Classic History Books

The Path of Empire. A Chronicle of the United States as a World Power
by Carl Russell Fish

The hasty, though perhaps natural, conclusion to which American public sentiment at once leaped,
however, was that the disaster was the work of Spain, without making any discrimination between the

Government itself and the disaffected factions. A general sorrow and anger throughout the United States

reinforced the popular anxiety for national interests and the humane regard for the Cubans. Press and

public oratory demanded official action. "Remember the Maine!" was an admonition which everywhere

met the eye and ear. The venerable and trusted Senator Proctor, who visited Cuba, came back with the

report that conditions on the island were intolerable. On the 9th of March, "Uncle Joe" Cannon, the

watchdog of the Treasury, introduced a bill appropriating fifty million dollars to be used for national

defense at the discretion of the President. No doubt remained in the public mind that war would result

unless the withdrawal of Spanish authority from Cuba could be arranged peaceably and immediately.

Even in this final stage of the negotiations it is sufficiently obvious that the United States Government
was particularly desirous of preserving peace. There is also little doubt that the Spanish Government in

good faith had the same desire. The intelligent classes in Spain realized that the days of Spanish rule in

Cuba were practically over. The Liberals believed that, under the circumstances, war with the United

States would be a misfortune. Many of the Conservatives, however, believed that a war, even if

unsuccessful, was the only way of saving the dynasty, and that the dynasty was worth saving. Public

opinion in Spain was therefore no less inflamed than in America, but it was less well-informed. Cartoons

represented the American hog, which would readily fall before the Spanish rapier accustomed to its

nobler adversary the bull. Spanish pride, impervious to facts and statistics, would brook no supine

submission on the part of its people to foreign demands. It was a question how far the Spanish

Government could bring itself to yield points in season which it fully realized must be yielded in the end.

The negotiation waxed too hot for the aged John Sherman, and was conducted by the Assistant Secretary,
William Rufus Day, a close friend of the President, but a man comparatively unknown to the public.

When Day officially succeeded Sherman (April 26, 1898) he had to face as fierce a light of publicity as

ever beat upon a public man in the United States. Successively in charge of the Cuban negotiations,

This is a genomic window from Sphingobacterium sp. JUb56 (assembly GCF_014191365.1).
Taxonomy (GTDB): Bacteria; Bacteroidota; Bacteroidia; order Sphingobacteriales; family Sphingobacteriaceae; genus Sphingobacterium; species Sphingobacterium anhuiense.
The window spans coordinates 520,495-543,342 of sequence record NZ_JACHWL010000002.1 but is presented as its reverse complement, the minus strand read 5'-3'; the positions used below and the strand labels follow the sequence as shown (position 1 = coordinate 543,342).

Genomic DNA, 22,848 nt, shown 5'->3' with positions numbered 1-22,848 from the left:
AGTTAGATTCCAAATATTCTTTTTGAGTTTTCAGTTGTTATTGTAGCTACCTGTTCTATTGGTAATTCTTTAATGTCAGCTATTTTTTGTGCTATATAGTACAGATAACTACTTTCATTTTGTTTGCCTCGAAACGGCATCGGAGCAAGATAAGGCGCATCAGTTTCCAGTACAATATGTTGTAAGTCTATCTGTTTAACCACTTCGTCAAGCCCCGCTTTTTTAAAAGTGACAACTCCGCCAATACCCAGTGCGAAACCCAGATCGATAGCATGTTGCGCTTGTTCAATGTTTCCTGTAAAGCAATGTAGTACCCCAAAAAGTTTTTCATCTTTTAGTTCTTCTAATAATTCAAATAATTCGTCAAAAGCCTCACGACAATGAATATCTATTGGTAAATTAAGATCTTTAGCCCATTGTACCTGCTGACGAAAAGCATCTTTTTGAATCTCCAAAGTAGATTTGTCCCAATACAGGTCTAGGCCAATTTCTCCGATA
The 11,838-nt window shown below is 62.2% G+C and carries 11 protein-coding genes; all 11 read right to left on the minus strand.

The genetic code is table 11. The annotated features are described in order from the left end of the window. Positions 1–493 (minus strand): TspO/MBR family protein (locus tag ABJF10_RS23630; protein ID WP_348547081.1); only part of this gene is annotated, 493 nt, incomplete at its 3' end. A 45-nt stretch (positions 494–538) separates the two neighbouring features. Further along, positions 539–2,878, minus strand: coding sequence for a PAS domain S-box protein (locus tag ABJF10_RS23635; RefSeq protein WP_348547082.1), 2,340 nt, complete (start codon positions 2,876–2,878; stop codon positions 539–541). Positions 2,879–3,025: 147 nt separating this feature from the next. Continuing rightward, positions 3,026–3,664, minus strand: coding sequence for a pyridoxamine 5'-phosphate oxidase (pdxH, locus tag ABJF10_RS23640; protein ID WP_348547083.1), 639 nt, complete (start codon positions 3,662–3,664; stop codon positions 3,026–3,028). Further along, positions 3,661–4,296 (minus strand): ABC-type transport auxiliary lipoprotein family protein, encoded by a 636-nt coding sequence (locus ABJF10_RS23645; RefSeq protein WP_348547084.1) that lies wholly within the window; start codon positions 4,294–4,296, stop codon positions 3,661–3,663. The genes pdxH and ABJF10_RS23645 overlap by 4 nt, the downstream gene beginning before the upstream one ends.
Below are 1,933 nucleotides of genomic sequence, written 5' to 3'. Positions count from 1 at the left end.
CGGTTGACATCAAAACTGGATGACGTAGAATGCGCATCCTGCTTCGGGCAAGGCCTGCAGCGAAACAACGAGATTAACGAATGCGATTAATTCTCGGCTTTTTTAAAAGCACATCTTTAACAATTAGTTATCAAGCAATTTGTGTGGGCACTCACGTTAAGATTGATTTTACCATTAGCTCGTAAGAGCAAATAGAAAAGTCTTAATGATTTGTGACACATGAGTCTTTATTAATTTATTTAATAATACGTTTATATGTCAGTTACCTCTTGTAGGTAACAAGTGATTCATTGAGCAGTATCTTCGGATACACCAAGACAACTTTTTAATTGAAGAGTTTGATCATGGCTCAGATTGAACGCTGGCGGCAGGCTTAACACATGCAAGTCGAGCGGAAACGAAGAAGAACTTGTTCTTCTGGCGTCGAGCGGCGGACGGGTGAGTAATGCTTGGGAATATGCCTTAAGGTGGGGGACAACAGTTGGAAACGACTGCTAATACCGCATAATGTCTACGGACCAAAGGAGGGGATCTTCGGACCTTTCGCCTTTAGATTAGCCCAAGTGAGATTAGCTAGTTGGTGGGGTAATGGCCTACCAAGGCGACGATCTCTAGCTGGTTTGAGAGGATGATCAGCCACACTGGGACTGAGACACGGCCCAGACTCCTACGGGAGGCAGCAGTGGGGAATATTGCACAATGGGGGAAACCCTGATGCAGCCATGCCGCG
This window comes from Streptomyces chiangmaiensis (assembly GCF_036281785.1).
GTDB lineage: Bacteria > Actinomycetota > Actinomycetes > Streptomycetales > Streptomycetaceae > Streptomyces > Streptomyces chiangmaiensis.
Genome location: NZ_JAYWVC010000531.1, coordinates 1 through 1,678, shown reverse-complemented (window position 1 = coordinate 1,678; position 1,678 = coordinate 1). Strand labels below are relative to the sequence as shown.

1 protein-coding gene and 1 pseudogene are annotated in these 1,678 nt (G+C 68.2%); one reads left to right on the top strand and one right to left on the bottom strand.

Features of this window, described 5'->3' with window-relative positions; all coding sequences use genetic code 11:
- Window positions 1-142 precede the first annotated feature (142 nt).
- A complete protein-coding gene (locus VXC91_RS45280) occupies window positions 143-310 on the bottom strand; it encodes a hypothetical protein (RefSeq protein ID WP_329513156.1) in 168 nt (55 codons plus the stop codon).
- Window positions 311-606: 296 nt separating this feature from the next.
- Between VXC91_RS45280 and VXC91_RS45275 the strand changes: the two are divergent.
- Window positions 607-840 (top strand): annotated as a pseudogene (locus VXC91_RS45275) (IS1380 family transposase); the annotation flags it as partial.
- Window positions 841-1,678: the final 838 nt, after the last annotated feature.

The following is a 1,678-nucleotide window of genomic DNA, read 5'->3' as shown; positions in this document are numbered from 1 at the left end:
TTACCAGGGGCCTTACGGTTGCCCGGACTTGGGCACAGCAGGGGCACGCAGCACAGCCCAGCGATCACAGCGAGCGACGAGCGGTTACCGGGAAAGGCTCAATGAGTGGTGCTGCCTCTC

Secretary of State from April to September, 1898, President of the Paris Peace Commission in October,

in December, after a career of prime national importance for nine months in which he had demonstrated

his high competence, Day retired to the relative obscurity of the United States circuit bench. Although

later raised to the Supreme Court, he has never since been a national figure. As an example of a meteoric

career of a man of solid rather than meteoric qualities, his case is unparalleled in American history.

The acting Secretary of State telegraphed the ultimatum of the Government on March 27, 1898, to
General Stewart L. Woodford, then Minister to Spain. By the terms of this document, in the first place

there was to be an immediate amnesty which would last until the 1st of October and during which Spain

would communicate with the insurgents through the President of the United States; in the second place,

the reconcentrado policy was to cease immediately, and relief for the suffering Cubans was to be

admitted from the United States. Then, if satisfactory terms were not reached by the 1st of October, the

President was to be recognized as arbiter between the Spaniards and the insurgents.

On the 30th of March, Spain abrogated the reconcentrado policy in the "western provinces of Cuba," and
on the following day offered to arbitrate the questions arising out of the sinking of the Maine. On

Sunday, the 3d of April, a cablegram from General Woodford was received by the State Department

indicating that Spain was seeking a formula for an armistice that should not too obviously appear to be

submission and suggesting that the President ask the Pope to intervene and that the United States abstain

from all show of force. "If you can still give me time and reasonable liberty of action," ran Woodford's


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